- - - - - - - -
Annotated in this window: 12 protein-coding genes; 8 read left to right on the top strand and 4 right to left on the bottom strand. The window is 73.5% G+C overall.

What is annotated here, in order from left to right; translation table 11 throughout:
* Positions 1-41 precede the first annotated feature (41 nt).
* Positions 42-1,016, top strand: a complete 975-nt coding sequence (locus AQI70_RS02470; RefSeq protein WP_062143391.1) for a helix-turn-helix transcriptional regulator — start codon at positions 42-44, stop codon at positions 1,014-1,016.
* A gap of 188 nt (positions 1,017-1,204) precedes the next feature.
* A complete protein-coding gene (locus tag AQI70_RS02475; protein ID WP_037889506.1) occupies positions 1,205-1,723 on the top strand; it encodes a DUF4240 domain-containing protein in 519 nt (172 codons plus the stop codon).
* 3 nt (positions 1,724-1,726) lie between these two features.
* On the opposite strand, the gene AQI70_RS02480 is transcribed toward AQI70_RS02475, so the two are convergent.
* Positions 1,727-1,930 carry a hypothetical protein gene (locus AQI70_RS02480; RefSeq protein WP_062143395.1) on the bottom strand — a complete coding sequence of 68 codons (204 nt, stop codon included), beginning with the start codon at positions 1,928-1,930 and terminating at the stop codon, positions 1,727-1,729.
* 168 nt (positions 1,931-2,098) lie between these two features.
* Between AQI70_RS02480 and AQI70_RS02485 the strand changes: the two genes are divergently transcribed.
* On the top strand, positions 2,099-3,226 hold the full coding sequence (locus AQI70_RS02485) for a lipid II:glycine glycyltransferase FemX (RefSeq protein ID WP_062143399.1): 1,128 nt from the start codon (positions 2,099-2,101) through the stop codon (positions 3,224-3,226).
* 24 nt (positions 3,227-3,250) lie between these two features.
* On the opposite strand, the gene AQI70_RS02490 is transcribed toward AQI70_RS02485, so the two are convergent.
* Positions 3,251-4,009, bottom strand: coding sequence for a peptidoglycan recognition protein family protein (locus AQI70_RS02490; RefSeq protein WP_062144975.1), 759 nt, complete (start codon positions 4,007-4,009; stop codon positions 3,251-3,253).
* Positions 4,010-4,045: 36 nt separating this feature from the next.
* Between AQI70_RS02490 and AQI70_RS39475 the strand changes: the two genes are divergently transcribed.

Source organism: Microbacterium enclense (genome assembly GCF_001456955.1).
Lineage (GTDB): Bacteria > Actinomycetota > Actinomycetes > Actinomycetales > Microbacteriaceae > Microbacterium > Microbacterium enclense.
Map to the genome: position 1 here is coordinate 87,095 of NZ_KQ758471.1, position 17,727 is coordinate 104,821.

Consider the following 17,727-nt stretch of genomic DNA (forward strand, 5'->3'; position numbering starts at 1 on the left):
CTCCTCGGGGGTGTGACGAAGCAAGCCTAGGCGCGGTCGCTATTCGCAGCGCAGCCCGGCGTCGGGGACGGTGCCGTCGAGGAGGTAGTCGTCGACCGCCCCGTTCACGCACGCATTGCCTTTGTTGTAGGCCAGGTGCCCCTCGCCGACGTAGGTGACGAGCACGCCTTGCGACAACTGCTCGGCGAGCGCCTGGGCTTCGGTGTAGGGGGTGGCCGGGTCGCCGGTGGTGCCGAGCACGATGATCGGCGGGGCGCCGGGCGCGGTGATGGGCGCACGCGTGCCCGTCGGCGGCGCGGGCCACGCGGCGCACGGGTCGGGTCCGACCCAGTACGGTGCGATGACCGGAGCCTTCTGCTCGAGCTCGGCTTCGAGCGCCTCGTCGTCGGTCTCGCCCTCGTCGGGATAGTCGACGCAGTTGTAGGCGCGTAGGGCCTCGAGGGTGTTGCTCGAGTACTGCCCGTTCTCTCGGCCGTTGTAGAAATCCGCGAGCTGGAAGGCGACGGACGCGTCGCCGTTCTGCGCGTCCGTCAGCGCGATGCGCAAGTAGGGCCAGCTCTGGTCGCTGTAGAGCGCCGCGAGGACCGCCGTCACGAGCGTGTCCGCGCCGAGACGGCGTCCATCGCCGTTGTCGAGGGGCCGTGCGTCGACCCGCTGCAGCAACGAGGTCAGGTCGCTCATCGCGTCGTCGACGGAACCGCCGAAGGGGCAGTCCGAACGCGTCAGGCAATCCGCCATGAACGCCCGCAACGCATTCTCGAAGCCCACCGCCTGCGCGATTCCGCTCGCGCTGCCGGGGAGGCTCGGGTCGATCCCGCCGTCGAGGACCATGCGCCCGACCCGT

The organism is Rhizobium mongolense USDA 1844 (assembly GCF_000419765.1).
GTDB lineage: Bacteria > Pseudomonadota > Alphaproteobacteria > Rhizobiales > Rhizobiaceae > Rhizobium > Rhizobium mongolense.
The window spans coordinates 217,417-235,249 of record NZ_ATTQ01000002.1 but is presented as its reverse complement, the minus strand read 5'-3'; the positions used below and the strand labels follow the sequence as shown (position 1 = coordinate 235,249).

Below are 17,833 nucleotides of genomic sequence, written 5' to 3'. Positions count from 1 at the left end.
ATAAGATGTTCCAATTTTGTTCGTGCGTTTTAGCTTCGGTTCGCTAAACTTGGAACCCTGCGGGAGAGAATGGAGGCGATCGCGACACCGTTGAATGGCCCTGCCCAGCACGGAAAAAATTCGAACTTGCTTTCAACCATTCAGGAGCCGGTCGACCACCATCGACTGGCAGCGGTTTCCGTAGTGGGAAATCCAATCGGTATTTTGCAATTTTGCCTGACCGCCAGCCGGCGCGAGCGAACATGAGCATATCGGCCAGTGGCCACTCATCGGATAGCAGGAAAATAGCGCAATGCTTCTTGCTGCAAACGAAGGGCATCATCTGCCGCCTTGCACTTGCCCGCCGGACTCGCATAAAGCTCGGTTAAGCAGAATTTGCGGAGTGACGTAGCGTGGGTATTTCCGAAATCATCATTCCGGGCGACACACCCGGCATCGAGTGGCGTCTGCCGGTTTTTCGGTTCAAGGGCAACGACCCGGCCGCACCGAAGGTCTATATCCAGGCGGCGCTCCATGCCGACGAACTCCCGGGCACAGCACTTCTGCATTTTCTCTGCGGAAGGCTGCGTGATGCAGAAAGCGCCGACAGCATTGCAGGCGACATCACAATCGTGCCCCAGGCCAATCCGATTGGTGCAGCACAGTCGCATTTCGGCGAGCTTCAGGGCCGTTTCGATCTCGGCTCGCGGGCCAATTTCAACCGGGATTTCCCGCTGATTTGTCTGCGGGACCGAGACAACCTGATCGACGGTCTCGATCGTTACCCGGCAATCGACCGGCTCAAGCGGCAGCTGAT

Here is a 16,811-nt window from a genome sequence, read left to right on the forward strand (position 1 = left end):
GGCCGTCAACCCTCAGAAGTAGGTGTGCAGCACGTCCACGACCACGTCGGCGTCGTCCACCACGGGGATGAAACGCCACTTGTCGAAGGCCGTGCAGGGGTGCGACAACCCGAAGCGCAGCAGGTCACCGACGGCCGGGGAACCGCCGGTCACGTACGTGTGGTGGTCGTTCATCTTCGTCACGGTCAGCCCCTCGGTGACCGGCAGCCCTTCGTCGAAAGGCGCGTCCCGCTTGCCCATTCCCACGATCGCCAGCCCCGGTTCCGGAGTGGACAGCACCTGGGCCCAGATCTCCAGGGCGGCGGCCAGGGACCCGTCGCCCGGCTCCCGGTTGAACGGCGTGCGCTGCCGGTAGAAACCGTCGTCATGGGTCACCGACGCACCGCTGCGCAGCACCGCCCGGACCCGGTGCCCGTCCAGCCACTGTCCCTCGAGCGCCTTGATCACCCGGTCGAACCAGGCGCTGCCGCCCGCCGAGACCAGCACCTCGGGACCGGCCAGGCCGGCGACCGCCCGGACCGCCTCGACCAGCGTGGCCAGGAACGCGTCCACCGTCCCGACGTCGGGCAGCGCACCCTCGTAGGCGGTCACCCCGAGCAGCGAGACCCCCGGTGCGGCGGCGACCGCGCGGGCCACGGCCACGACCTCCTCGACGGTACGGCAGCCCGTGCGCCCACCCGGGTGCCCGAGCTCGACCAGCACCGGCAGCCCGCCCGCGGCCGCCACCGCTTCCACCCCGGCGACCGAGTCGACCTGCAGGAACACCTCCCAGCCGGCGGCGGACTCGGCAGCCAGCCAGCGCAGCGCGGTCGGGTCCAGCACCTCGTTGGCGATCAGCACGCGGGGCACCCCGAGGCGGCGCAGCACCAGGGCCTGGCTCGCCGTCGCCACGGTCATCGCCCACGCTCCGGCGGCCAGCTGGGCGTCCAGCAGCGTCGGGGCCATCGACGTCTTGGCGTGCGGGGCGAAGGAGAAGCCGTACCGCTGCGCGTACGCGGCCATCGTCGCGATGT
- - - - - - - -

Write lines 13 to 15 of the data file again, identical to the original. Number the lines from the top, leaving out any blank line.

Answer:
* 24 nt (positions 3,227-3,250) lie between these two features.
* On the opposite strand, the gene AQI70_RS02490 is transcribed toward AQI70_RS02485, so the two are convergent.
* Positions 3,251-4,009, bottom strand: coding sequence for a peptidoglycan recognition protein family protein (locus AQI70_RS02490; RefSeq protein WP_062144975.1), 759 nt, complete (start codon positions 4,007-4,009; stop codon positions 3,251-3,253).